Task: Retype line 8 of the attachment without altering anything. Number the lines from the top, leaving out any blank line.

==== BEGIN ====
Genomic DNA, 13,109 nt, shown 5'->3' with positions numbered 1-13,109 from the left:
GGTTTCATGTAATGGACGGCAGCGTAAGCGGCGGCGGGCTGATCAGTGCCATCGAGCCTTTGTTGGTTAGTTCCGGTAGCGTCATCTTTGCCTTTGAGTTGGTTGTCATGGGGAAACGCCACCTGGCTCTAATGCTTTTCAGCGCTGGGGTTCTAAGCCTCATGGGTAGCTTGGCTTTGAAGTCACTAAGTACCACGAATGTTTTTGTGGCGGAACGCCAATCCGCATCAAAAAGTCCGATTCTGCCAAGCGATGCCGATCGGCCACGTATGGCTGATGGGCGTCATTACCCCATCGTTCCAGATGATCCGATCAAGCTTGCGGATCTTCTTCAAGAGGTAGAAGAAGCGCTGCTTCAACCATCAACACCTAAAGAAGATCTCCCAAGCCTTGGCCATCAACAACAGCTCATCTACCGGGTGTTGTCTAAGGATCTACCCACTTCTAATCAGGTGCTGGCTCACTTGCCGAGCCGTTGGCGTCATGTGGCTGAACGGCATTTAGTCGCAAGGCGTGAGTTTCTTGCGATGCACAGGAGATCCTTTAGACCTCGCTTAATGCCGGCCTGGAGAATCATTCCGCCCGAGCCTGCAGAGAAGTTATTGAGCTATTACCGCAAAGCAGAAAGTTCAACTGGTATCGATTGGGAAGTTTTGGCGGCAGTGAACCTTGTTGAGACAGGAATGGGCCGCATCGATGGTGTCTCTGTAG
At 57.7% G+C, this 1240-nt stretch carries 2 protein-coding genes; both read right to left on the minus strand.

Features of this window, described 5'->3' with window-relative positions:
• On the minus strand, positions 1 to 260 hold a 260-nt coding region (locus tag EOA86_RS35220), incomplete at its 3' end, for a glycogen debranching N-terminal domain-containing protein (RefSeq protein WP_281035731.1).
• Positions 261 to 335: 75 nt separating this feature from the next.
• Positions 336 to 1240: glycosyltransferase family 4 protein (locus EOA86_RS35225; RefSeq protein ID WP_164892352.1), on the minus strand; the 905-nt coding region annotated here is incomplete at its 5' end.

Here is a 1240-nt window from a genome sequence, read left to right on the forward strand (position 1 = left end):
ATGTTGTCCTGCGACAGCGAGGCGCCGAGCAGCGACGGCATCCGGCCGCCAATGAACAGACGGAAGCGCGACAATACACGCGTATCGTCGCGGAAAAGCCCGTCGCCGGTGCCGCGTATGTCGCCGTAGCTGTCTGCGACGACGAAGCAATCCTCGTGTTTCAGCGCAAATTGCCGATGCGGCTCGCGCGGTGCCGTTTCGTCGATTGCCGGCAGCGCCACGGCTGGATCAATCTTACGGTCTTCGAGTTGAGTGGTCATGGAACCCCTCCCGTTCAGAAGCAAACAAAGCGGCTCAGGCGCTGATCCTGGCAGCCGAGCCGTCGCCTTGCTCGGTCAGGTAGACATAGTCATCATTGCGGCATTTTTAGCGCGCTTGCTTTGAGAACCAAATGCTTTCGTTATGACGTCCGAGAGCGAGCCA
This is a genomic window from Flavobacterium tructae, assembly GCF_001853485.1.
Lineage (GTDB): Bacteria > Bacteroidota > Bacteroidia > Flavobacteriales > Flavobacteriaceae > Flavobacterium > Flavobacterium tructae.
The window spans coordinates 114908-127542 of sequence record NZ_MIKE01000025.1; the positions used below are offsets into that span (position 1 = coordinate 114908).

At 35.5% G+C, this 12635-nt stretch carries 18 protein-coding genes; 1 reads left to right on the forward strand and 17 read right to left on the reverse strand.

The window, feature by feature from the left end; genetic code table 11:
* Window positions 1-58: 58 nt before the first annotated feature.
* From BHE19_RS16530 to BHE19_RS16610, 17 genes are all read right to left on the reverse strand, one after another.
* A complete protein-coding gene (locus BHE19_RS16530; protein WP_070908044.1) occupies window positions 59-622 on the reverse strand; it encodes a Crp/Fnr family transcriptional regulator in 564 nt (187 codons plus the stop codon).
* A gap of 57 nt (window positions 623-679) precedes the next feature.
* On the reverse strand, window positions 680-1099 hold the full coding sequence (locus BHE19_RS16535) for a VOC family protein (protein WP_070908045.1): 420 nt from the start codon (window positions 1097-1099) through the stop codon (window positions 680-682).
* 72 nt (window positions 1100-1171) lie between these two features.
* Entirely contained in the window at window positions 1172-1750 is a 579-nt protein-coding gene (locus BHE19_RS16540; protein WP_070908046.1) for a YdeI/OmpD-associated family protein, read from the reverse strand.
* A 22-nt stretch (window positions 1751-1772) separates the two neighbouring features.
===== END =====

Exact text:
Here is a 1240-nt window from a genome sequence, read left to right on the forward strand (position 1 = left end):